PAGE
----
1. Get to the Point Quickly
You can't start a speech until you are sure of your central point - the idea you need the audience to remember, even if they remember nothing else.
Choose a theme simple enough that it can be expressed in one sentence. There are really only a few ideas an audience is going to grasp and remember. People have done research on how much people remember from a speech, and it's amazingly little.
Your sound bite should be snappy but clearly connected to your central idea, not just an unrelated one-liner.
2. Make It Look Easy
Consider the tone of your speech. What you're writing will be read aloud, not printed on a page for your audience to read. A speech must be appropriate for the size and location of your audience, as well as for its familiarity with your topic. Also, successful speeches have a conversational tone, in the hope that people will almost forget that what they're hearing is a prepared text.
Compared with an essay, your points have to be clearer and your sentences have to be shorter.
Write like people talk. It helps to read your speech out loud while you're working on it.
3. Make 'em Laugh
The opening lines of a speech are critical to its success.
Establish some kind of rapport with the audience first. You want to establish up front this connection, so they will continue to listen to you. Your first opportunity is with the acknowledgments, to establish a rapport with the people who are in the front of the audience. The next thing you usually do is tell a few jokes specific to the location.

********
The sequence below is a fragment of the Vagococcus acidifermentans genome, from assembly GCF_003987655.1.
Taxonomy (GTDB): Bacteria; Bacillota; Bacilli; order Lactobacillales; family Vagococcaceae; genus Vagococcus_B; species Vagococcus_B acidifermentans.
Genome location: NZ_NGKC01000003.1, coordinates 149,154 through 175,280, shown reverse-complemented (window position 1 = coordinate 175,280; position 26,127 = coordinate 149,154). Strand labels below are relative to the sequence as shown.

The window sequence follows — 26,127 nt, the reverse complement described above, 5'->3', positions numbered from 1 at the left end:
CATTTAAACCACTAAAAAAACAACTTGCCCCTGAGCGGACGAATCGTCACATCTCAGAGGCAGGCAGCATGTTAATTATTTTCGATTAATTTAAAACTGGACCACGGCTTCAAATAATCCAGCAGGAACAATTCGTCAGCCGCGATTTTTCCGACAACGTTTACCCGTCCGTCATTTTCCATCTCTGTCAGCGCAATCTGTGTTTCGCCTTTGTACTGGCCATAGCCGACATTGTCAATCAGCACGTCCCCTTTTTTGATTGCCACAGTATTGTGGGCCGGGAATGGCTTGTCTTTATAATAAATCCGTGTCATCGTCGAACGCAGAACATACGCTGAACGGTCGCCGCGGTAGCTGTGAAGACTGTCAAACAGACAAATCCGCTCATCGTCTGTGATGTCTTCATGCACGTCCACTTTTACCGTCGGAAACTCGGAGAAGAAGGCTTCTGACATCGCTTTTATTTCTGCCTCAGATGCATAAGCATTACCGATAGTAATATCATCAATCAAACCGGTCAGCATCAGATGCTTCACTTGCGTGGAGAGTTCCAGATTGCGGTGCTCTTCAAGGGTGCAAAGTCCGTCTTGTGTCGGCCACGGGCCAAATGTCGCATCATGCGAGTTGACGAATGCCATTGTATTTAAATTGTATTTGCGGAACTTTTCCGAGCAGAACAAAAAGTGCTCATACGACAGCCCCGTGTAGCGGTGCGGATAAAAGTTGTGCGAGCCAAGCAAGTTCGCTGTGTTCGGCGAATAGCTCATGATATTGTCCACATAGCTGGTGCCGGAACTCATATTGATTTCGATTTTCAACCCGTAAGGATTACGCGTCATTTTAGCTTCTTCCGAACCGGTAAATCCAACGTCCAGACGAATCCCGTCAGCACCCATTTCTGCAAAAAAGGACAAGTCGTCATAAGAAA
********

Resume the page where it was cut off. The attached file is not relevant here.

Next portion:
However, if you have a situation like, say, the anniversary of Pearl Harbor, where it's inappropriate to use jokes, telling a very personal story can serve the same purpose to get the listeners to identify with you.
According to Walter Mondale, Ronald Reagan's remark about "the youth and inexperience of [his] opponent" was, in an instant, the death of Mondale's campaign for the White House. Humor can be that effective.
4. Get Them to Your Side
If an audience isn't listening, it doesn't much matter what you say. Try to make audiences identify and sympathize with you early on in a speech, so they'll want to hear what you have to say. Tell stories or anecdotes that illustrate a topic, or show that the topic is something that could have a real effect on the audience.
People need anecdotal material and stories to make a point.
Give the audience a stake in the speech, too. Make it emotionally compelling somehow. And be concrete. It's concrete detail that keeps people interested. Which is a more effective line, "The president's gone abroad," or "The president's hopped on a jet to Rome"? And then there is this great line: "Mr. Gorbachev, tear down this wall!"
5. The Meat and Potatoes
Now you've reached the heart of your speech. Keep things simple and make sure to tell your audience what you're going to say before you say it, so they won't miss your point. For example, if you're trying to get people to agree with your solution to a problem, make sure you tell them why the problem is so serious.
Try to signpost the things you're going to be talking about. For example, "Today I want to talk to you about three great issues facing America," and then list those three things.
Consider adding some humor between points two and three, so there isn't a thud in the middle of the speech, boring everybody to tears because it's all policy. In your conclusion, try to briefly reiterate what you've just said. It's inappropriate to do jokes there. You want to leave the listeners with a serious thought, and then say your good-byes.